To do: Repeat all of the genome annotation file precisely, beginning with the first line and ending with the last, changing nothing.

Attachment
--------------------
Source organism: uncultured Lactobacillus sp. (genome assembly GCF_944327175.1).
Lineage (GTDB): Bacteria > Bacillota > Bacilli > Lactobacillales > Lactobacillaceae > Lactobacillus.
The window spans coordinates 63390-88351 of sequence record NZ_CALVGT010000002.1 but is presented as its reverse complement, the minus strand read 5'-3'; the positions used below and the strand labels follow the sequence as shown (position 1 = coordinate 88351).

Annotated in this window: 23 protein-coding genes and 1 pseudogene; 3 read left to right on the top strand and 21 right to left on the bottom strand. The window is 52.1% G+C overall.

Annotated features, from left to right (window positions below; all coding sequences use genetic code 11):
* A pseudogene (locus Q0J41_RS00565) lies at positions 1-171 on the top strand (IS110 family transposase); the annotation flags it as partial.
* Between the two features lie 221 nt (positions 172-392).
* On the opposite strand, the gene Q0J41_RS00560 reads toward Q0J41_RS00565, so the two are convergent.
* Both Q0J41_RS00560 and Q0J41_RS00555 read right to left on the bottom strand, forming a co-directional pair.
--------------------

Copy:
Source organism: uncultured Lactobacillus sp. (genome assembly GCF_944327175.1).
Lineage (GTDB): Bacteria > Bacillota > Bacilli > Lactobacillales > Lactobacillaceae > Lactobacillus.
The window spans coordinates 63390-88351 of sequence record NZ_CALVGT010000002.1 but is presented as its reverse complement, the minus strand read 5'-3'; the positions used below and the strand labels follow the sequence as shown (position 1 = coordinate 88351).

Annotated in this window: 23 protein-coding genes and 1 pseudogene; 3 read left to right on the top strand and 21 right to left on the bottom strand. The window is 52.1% G+C overall.

Annotated features, from left to right (window positions below; all coding sequences use genetic code 11):
* A pseudogene (locus Q0J41_RS00565) lies at positions 1-171 on the top strand (IS110 family transposase); the annotation flags it as partial.
* Between the two features lie 221 nt (positions 172-392).
* On the opposite strand, the gene Q0J41_RS00560 reads toward Q0J41_RS00565, so the two are convergent.
* Both Q0J41_RS00560 and Q0J41_RS00555 read right to left on the bottom strand, forming a co-directional pair.